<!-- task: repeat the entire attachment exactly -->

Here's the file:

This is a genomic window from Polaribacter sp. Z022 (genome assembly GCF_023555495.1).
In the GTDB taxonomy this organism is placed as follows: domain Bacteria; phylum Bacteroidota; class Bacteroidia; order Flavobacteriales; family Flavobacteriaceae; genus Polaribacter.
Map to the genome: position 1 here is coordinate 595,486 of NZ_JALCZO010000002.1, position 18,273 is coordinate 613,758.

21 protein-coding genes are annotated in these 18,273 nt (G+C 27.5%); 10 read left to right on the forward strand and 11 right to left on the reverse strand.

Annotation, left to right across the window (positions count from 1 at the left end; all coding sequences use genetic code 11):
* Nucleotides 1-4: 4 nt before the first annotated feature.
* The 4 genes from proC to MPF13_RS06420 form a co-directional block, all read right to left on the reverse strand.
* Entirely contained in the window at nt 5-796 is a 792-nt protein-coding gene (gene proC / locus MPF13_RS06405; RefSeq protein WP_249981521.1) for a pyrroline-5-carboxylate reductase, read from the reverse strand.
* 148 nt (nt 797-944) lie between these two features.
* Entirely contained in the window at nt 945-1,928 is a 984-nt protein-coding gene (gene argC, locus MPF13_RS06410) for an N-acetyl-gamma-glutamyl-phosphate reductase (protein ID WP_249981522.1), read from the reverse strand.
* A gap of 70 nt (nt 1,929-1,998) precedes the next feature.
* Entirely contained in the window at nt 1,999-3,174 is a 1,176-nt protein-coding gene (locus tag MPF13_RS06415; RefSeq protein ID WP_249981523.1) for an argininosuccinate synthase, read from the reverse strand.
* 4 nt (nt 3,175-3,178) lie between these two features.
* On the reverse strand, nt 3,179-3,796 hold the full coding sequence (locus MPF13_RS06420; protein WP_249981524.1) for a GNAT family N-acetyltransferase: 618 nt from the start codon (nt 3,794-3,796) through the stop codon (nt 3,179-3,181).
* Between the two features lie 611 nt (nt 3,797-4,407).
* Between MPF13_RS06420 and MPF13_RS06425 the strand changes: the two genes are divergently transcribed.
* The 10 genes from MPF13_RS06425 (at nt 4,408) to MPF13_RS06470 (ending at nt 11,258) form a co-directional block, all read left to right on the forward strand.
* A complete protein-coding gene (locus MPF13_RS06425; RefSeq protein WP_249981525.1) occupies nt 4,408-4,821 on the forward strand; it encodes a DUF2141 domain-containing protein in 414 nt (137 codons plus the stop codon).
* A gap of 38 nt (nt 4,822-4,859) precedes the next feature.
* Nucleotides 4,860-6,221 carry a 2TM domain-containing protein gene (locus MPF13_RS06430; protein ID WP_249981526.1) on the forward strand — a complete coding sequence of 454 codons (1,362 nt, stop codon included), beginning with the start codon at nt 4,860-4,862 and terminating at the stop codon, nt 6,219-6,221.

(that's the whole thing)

This is a genomic window from Polaribacter sp. Z022 (genome assembly GCF_023555495.1).
In the GTDB taxonomy this organism is placed as follows: domain Bacteria; phylum Bacteroidota; class Bacteroidia; order Flavobacteriales; family Flavobacteriaceae; genus Polaribacter.
Map to the genome: position 1 here is coordinate 595,486 of NZ_JALCZO010000002.1, position 18,273 is coordinate 613,758.

21 protein-coding genes are annotated in these 18,273 nt (G+C 27.5%); 10 read left to right on the forward strand and 11 right to left on the reverse strand.

Annotation, left to right across the window (positions count from 1 at the left end; all coding sequences use genetic code 11):
* Nucleotides 1-4: 4 nt before the first annotated feature.
* The 4 genes from proC to MPF13_RS06420 form a co-directional block, all read right to left on the reverse strand.
* Entirely contained in the window at nt 5-796 is a 792-nt protein-coding gene (gene proC / locus MPF13_RS06405; RefSeq protein WP_249981521.1) for a pyrroline-5-carboxylate reductase, read from the reverse strand.
* 148 nt (nt 797-944) lie between these two features.
* Entirely contained in the window at nt 945-1,928 is a 984-nt protein-coding gene (gene argC, locus MPF13_RS06410) for an N-acetyl-gamma-glutamyl-phosphate reductase (protein ID WP_249981522.1), read from the reverse strand.
* A gap of 70 nt (nt 1,929-1,998) precedes the next feature.
* Entirely contained in the window at nt 1,999-3,174 is a 1,176-nt protein-coding gene (locus tag MPF13_RS06415; RefSeq protein ID WP_249981523.1) for an argininosuccinate synthase, read from the reverse strand.
* 4 nt (nt 3,175-3,178) lie between these two features.
* On the reverse strand, nt 3,179-3,796 hold the full coding sequence (locus MPF13_RS06420; protein WP_249981524.1) for a GNAT family N-acetyltransferase: 618 nt from the start codon (nt 3,794-3,796) through the stop codon (nt 3,179-3,181).
* Between the two features lie 611 nt (nt 3,797-4,407).
* Between MPF13_RS06420 and MPF13_RS06425 the strand changes: the two genes are divergently transcribed.
* The 10 genes from MPF13_RS06425 (at nt 4,408) to MPF13_RS06470 (ending at nt 11,258) form a co-directional block, all read left to right on the forward strand.
* A complete protein-coding gene (locus MPF13_RS06425; RefSeq protein WP_249981525.1) occupies nt 4,408-4,821 on the forward strand; it encodes a DUF2141 domain-containing protein in 414 nt (137 codons plus the stop codon).
* A gap of 38 nt (nt 4,822-4,859) precedes the next feature.
* Nucleotides 4,860-6,221 carry a 2TM domain-containing protein gene (locus MPF13_RS06430; protein ID WP_249981526.1) on the forward strand — a complete coding sequence of 454 codons (1,362 nt, stop codon included), beginning with the start codon at nt 4,860-4,862 and terminating at the stop codon, nt 6,219-6,221.